Posthumanists view the human body as something that, if necessary or convenient, can be dispensed with or subjected to extreme and arbitrary modifications. This position is not very different from that found in many aspects of late-modern culture, which sees the body as a mere instrument that we can modify to improve its performance: prostheses and modifications that make it more sexually attractive, or more suitable for achieving certain professional or sporting performances, or that could make the human body a branded body, a "branded" body.branded body" (Campbell). It is curious that in the same year that Pistorius got permission to compete in the "normal" Olympics, one of the best known international bioethics journals published an article stating that there are no moral reasons to prevent voluntary mutilations or extreme body modifications (Scharmme in Bioethics2008); if a robotic prosthetic leg can lead me to sporting glory better than my natural one, why not replace it? Then, only amputees would participate in the finals of the 2022 Olympics.
Main technoethical principles
One might think that progress that allows such things is not worthwhile. On the other hand, we should affirm that we cannot renounce this technological progress, which is a true conquest of the human spirit.
It is clear, however, that something has to change. The proposal of the new technoethics is that we must change the modern paradigm that affirms the primacy of science over technology and disassociates it from freedom for a new model in which technology once again becomes a spiritual activity, an eminent product of the spirit in its relationship with matter. Basically, it is a matter of rediscovering the anthropological value of the body that we are.
The key to the true meaning of technology lies in discovering its role in the relational being of the person, already described by Aristotle as the teleological element of human happiness ("no one would want to live without friends"). This is highlighted in our postmodern days by the need to overcome the paradigm of dominion with a new relational paradigm. The person, who realizes himself in the interpersonal relationship by sharing the intentional ends of intellect and will, knows that the substantial unity of soul and body cannot carry out this task without accepting its material dimension. Interacting with matter (human labor) in order to insert it fully into the interpersonal dialogue is the ultimate reason for technique.
It is necessary to replace the objectifying and dominating technoscience, which subordinates technology to a secondary role, with a new concept of science open to the authentic truth of man and conscious of not being able to reach that truth, but capable of putting itself at his service through technology. Therefore, it can be said, as the first theorem of technoethics, that technology has as its own object the increase of the relational capacity of the person. From this we can deduce the second theorem: experimental science is humanized or spiritualized when it becomes technique, because it reaches the person. And if these two theorems are fulfilled, it is possible to postulate a third: the authentic development of technology leads to the exaltation of the person, so that the technological artifice, the machine, which when it is born usually has a bulky presence, ends up being integrated and taken for granted. The more perfect a machine is, the more the human person is hidden behind it, behind its task and its true purpose.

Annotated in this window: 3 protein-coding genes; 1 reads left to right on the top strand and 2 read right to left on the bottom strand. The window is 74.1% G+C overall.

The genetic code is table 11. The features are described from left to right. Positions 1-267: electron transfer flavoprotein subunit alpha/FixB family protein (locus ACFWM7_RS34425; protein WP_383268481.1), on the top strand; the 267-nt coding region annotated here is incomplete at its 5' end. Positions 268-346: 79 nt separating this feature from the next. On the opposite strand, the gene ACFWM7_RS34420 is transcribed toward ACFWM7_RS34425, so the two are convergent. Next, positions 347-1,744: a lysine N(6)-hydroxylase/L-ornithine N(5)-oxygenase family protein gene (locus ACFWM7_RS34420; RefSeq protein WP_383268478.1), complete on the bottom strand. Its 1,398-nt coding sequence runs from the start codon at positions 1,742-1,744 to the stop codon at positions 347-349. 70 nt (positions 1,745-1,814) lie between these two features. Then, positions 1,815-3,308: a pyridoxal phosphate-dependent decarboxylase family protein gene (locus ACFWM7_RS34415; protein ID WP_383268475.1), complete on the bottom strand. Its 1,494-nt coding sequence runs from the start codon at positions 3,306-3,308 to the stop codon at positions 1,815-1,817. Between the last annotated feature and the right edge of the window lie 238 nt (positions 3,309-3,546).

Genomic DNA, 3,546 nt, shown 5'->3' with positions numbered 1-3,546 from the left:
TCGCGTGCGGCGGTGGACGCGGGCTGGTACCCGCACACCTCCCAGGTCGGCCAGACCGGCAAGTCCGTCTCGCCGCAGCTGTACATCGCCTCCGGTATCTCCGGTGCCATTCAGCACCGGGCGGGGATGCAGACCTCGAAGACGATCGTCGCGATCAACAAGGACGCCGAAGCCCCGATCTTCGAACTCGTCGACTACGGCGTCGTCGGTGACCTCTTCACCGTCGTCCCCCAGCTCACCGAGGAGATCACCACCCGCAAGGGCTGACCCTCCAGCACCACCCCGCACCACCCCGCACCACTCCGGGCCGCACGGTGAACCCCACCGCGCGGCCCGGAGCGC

The crisis of modern culture has led us to establish a kind of axiom whereby what is natural is good, and what is artificial is bad. The truth is exactly the opposite. There is no opposition in human nature between natural and artificial: we are "naturally artificial". Who dares to say that a myopic person is less natural with glasses than without them? A proper view of technique should lead one to see the artificial element as the product of the free interaction of the person with material reality and, therefore, as something that creates dialogue. On the one hand there would be the artifices (machines) that are mere utensils, or evolved mechanisms of assistance to human life (robotic prostheses, neuroprostheses...), and, on the other hand, the artifices that increase the symbolic capacity of the person (communication and information technologies).
These general principles that I have enunciated, but not sufficiently developed due to the logical lack of space, can serve as a guide to judge from an ethical point of view when a new technology serves the person or not. The most evolved robotic systems can already be connected to the nervous system of living beings, creating a synergy between machine and person that can lead not only to repair lost functions, but also to increase others to unthinkable limits. The same can be said of neuroprostheses.
Humanoid robotics can enable symbolic manifestations that art until recently could not dream of. New technologies serve freedom. This means that they can also go against humanity: a robotic system can condition the physical action of a person against his will, a neuroprosthesis can enslave a personal being. Hence the importance of returning to the ethical key of technical creation, which will always make it possible to discover the person behind the machine. When we contemplate the Sistine Chapel, the matter of the fresco puts us in dialogue with Michelangelo; when we come into contact with a humanoid, we will be in dialogue with the engineer who created it.
Professor of Moral Theology at the Pontifical University of the Holy Cross and an expert in technoethics.